Measuring attention to detail
Human attention to a particular portion of an image alters the way the brain processes visual cortex responses to that image
Our ability to ignore some, but not other stimuli, allows us to focus our attention and improve our performance on a specific task. The ability to respond to visual stimuli during a visual task hinges on altered brain processing of responses within the visual cortex at the back of the brain, where visual information is first received from the eyes. How this occurs was recently demonstrated by an international team of researchers led by Justin Gardner at the RIKEN Brain Science Institute in Wako.
In a contrast discrimination task, the researchers showed three observers a stimulus of a group of four circles, each containing grey and white bars that created stripes of different contrasts. After a short pause, the researchers showed the circles again, but the contrast within one of the circles was different. The observers were instructed to choose which group of circles contained the higher contrast.
In ’focal cue trials’, an arrow directed the observers’ attention to a particular circle. In ‘distributed cue’ trials’, four arrows directed their attention diffusely, across all four circles. Gardner and colleagues found that the observers’ performance was better in the focal cue trials.
Using a magnetic resonance imaging (MRI) scanner, the research team was able to map the precise location within the visual cortex that was activated by the visual information within each of the four circles. During the contrast discrimination task, Gardner and colleagues could therefore measure the observers’ visual cortex activity elicited by the stimuli. In this way, they could correlate brain activity in the visual cortex with the observers’ attention and their choice of contrasting circles.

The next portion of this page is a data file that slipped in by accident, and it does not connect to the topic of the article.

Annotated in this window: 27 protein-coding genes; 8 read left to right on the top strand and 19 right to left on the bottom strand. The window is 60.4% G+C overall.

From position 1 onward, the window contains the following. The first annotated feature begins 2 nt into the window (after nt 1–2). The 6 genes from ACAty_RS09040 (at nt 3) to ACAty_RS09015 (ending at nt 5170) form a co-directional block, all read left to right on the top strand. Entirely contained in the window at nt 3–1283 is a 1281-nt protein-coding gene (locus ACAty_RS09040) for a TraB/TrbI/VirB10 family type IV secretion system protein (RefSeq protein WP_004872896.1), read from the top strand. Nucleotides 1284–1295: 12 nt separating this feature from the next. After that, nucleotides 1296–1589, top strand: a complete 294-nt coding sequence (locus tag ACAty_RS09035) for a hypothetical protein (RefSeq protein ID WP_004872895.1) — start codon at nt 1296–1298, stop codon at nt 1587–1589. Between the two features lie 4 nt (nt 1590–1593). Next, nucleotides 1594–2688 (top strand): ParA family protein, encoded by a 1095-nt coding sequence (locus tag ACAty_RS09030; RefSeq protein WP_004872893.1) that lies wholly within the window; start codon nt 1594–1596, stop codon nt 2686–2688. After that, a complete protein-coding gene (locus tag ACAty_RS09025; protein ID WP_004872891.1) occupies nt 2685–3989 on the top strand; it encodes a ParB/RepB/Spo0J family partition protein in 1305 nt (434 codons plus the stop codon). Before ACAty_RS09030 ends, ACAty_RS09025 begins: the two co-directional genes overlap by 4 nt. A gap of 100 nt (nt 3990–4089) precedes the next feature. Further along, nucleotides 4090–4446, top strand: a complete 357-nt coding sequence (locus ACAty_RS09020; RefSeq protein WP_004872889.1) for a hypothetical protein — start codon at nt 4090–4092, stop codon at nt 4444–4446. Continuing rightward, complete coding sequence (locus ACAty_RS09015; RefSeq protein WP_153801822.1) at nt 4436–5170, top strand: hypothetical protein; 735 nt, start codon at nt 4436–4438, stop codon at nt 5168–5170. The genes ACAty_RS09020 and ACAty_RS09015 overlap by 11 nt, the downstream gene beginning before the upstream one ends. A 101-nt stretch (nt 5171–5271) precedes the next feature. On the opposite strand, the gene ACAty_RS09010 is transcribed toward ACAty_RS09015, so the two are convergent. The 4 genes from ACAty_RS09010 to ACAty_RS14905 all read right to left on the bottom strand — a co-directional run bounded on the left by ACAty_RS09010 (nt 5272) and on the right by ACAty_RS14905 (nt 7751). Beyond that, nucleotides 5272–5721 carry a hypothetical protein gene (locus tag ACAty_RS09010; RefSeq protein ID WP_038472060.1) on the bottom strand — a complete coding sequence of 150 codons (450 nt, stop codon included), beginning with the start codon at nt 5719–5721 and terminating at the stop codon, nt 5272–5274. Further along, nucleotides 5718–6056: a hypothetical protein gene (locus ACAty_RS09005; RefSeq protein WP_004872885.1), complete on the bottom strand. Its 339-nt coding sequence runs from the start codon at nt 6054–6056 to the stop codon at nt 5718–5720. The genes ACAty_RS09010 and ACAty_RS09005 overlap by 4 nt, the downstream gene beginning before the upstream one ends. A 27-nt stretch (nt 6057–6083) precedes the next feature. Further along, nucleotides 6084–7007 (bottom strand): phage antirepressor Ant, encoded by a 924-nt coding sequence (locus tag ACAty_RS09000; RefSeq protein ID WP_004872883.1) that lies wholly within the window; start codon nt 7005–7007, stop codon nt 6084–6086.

Visual cortex responses tended to be largest when the observers were paying attention to a particular target circle, and smallest when they were ignoring a circle. The researchers determined that the largest visual cortex responses to the stimuli guided the eventual choice of each observer, leading to enhanced performance on the visual task.
“We used computational modeling to test various hypotheses about how attention affects brain processing of visual information to improve behavioral performance,” explains Gardner. “We concluded that the observers’ attention causes their brains to select the largest cortical response to guide contrast choice, since we found that an ‘efficient selection’ model best explained the behavioral and fMRI data,” he says.
If the findings extend to other senses, such as hearing, researchers may begin to understand how humans make sense of a perceptually cluttered world.
The corresponding author for this highlight is based at the Gardner Research Unit, RIKEN Brain Science Institute
gro-pr | Research asia research news
The most recent press releases about innovation >>>
Die letzten 5 Focus-News des innovations-reports im Überblick:
The Potsdam Echelle Polarimetric and Spectroscopic Instrument (PEPSI) at the Large Binocular Telescope (LBT) in Arizona released its first image of the surface magnetic field of another star. In a paper in the European journal Astronomy & Astrophysics, the PEPSI team presents a Zeeman- Doppler-Image of the surface of the magnetically active star II Pegasi.
A special technique allows astronomers to resolve the surfaces of faraway stars. Those are otherwise only seen as point sources, even in the largest telescopes...
Researchers at Chalmers University of Technology and the University of Gothenburg, Sweden, have proposed a way to create a completely new source of radiation. Ultra-intense light pulses consist of the motion of a single wave and can be described as a tsunami of light. The strong wave can be used to study interactions between matter and light in a unique way. Their research is now published in the scientific journal Physical Review Letters.
"This source of radiation lets us look at reality through a new angle - it is like twisting a mirror and discovering something completely different," says...
New research group at the University of Jena combines theory and experiment to demonstrate for the first time certain physical processes in a quantum vacuum
For most people, a vacuum is an empty space. Quantum physics, on the other hand, assumes that even in this lowest-energy state, particles and antiparticles...
Physicists in the EPic Lab at University of Sussex make crucial development in global race to develop a portable atomic clock
Scientists in the Emergent Photonics Lab (EPic Lab) at the University of Sussex have made a breakthrough to a crucial element of an atomic clock - devices...
A new way to sense earthquakes could help improve early warning systems
Every year earthquakes worldwide claim hundreds or even thousands of lives. Forewarning allows people to head for safety and a matter of seconds could spell...